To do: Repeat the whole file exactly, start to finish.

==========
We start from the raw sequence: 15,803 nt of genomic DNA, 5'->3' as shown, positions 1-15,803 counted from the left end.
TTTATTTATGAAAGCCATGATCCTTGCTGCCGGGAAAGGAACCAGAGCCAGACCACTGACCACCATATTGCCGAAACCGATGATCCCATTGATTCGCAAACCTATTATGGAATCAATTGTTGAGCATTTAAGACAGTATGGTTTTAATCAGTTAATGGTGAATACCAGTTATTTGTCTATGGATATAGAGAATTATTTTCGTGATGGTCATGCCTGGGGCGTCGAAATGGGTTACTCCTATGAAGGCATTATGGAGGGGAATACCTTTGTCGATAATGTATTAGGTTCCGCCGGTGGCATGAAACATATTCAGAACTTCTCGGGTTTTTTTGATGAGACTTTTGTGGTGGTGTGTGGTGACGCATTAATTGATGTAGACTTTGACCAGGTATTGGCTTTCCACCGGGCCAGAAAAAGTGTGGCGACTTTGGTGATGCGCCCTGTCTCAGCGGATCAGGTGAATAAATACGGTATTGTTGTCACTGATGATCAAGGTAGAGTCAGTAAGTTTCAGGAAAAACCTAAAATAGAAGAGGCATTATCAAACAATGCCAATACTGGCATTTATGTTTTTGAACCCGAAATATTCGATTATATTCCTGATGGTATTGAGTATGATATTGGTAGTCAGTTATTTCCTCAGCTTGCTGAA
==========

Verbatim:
We start from the raw sequence: 15,803 nt of genomic DNA, 5'->3' as shown, positions 1-15,803 counted from the left end.
TTTATTTATGAAAGCCATGATCCTTGCTGCCGGGAAAGGAACCAGAGCCAGACCACTGACCACCATATTGCCGAAACCGATGATCCCATTGATTCGCAAACCTATTATGGAATCAATTGTTGAGCATTTAAGACAGTATGGTTTTAATCAGTTAATGGTGAATACCAGTTATTTGTCTATGGATATAGAGAATTATTTTCGTGATGGTCATGCCTGGGGCGTCGAAATGGGTTACTCCTATGAAGGCATTATGGAGGGGAATACCTTTGTCGATAATGTATTAGGTTCCGCCGGTGGCATGAAACATATTCAGAACTTCTCGGGTTTTTTTGATGAGACTTTTGTGGTGGTGTGTGGTGACGCATTAATTGATGTAGACTTTGACCAGGTATTGGCTTTCCACCGGGCCAGAAAAAGTGTGGCGACTTTGGTGATGCGCCCTGTCTCAGCGGATCAGGTGAATAAATACGGTATTGTTGTCACTGATGATCAAGGTAGAGTCAGTAAGTTTCAGGAAAAACCTAAAATAGAAGAGGCATTATCAAACAATGCCAATACTGGCATTTATGTTTTTGAACCCGAAATATTCGATTATATTCCTGATGGTATTGAGTATGATATTGGTAGTCAGTTATTTCCTCAGCTTGCTGAA